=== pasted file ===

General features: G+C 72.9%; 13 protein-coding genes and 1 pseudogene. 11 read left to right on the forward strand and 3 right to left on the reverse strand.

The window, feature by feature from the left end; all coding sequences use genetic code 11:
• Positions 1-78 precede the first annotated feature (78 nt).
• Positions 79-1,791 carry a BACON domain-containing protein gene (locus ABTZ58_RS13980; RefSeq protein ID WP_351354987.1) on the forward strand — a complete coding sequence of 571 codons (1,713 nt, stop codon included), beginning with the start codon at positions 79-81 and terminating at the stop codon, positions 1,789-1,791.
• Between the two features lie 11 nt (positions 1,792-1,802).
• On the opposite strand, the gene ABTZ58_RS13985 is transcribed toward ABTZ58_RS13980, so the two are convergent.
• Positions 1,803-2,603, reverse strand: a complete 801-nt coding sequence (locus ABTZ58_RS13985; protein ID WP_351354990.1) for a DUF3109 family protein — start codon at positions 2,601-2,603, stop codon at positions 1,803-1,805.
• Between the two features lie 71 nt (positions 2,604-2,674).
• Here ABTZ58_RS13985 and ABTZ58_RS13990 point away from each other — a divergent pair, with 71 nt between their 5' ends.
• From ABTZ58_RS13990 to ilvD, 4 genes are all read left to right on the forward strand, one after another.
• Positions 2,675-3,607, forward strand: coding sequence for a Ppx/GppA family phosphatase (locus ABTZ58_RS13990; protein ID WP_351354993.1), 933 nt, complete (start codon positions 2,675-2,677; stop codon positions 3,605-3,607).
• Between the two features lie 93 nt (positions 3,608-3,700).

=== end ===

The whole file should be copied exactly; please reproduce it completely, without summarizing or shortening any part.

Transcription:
General features: G+C 72.9%; 13 protein-coding genes and 1 pseudogene. 11 read left to right on the forward strand and 3 right to left on the reverse strand.

The window, feature by feature from the left end; all coding sequences use genetic code 11:
• Positions 1-78 precede the first annotated feature (78 nt).
• Positions 79-1,791 carry a BACON domain-containing protein gene (locus ABTZ58_RS13980; RefSeq protein ID WP_351354987.1) on the forward strand — a complete coding sequence of 571 codons (1,713 nt, stop codon included), beginning with the start codon at positions 79-81 and terminating at the stop codon, positions 1,789-1,791.
• Between the two features lie 11 nt (positions 1,792-1,802).
• On the opposite strand, the gene ABTZ58_RS13985 is transcribed toward ABTZ58_RS13980, so the two are convergent.
• Positions 1,803-2,603, reverse strand: a complete 801-nt coding sequence (locus ABTZ58_RS13985; protein ID WP_351354990.1) for a DUF3109 family protein — start codon at positions 2,601-2,603, stop codon at positions 1,803-1,805.
• Between the two features lie 71 nt (positions 2,604-2,674).
• Here ABTZ58_RS13985 and ABTZ58_RS13990 point away from each other — a divergent pair, with 71 nt between their 5' ends.
• From ABTZ58_RS13990 to ilvD, 4 genes are all read left to right on the forward strand, one after another.
• Positions 2,675-3,607, forward strand: coding sequence for a Ppx/GppA family phosphatase (locus ABTZ58_RS13990; protein ID WP_351354993.1), 933 nt, complete (start codon positions 2,675-2,677; stop codon positions 3,605-3,607).
• Between the two features lie 93 nt (positions 3,608-3,700).